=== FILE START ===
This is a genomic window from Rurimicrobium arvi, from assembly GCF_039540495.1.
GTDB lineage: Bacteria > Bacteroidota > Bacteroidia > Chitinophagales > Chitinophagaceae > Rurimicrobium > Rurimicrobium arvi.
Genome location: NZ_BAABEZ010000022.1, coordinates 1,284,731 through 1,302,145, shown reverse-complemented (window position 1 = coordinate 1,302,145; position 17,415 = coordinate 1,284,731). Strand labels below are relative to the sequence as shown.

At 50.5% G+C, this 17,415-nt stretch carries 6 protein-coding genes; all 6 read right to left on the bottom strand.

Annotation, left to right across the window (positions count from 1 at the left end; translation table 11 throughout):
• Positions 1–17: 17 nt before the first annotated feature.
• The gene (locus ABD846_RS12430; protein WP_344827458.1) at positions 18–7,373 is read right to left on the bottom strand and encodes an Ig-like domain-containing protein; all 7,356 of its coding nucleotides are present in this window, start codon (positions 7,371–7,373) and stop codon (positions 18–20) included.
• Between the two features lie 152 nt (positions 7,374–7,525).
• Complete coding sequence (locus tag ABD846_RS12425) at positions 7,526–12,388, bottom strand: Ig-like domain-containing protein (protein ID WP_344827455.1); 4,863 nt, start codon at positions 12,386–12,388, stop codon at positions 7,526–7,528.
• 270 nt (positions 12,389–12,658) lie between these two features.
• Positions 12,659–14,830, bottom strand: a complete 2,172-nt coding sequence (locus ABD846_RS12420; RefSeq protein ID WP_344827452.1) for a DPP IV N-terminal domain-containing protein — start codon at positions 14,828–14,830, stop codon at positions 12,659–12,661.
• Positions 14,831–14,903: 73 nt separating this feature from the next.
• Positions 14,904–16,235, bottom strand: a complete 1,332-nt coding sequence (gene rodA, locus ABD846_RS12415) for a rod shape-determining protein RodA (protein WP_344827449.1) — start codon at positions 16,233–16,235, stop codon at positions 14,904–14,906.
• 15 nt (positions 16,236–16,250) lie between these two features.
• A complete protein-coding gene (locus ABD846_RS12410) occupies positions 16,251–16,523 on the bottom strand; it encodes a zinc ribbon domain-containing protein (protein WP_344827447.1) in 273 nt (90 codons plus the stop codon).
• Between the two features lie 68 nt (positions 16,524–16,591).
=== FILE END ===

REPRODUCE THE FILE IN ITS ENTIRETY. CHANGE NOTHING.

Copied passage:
This is a genomic window from Rurimicrobium arvi, from assembly GCF_039540495.1.
GTDB lineage: Bacteria > Bacteroidota > Bacteroidia > Chitinophagales > Chitinophagaceae > Rurimicrobium > Rurimicrobium arvi.
Genome location: NZ_BAABEZ010000022.1, coordinates 1,284,731 through 1,302,145, shown reverse-complemented (window position 1 = coordinate 1,302,145; position 17,415 = coordinate 1,284,731). Strand labels below are relative to the sequence as shown.

At 50.5% G+C, this 17,415-nt stretch carries 6 protein-coding genes; all 6 read right to left on the bottom strand.

Annotation, left to right across the window (positions count from 1 at the left end; translation table 11 throughout):
• Positions 1–17: 17 nt before the first annotated feature.
• The gene (locus ABD846_RS12430; protein WP_344827458.1) at positions 18–7,373 is read right to left on the bottom strand and encodes an Ig-like domain-containing protein; all 7,356 of its coding nucleotides are present in this window, start codon (positions 7,371–7,373) and stop codon (positions 18–20) included.
• Between the two features lie 152 nt (positions 7,374–7,525).
• Complete coding sequence (locus tag ABD846_RS12425) at positions 7,526–12,388, bottom strand: Ig-like domain-containing protein (protein ID WP_344827455.1); 4,863 nt, start codon at positions 12,386–12,388, stop codon at positions 7,526–7,528.
• 270 nt (positions 12,389–12,658) lie between these two features.
• Positions 12,659–14,830, bottom strand: a complete 2,172-nt coding sequence (locus ABD846_RS12420; RefSeq protein ID WP_344827452.1) for a DPP IV N-terminal domain-containing protein — start codon at positions 14,828–14,830, stop codon at positions 12,659–12,661.
• Positions 14,831–14,903: 73 nt separating this feature from the next.
• Positions 14,904–16,235, bottom strand: a complete 1,332-nt coding sequence (gene rodA, locus ABD846_RS12415) for a rod shape-determining protein RodA (protein WP_344827449.1) — start codon at positions 16,233–16,235, stop codon at positions 14,904–14,906.
• 15 nt (positions 16,236–16,250) lie between these two features.
• A complete protein-coding gene (locus ABD846_RS12410) occupies positions 16,251–16,523 on the bottom strand; it encodes a zinc ribbon domain-containing protein (protein WP_344827447.1) in 273 nt (90 codons plus the stop codon).
• Between the two features lie 68 nt (positions 16,524–16,591).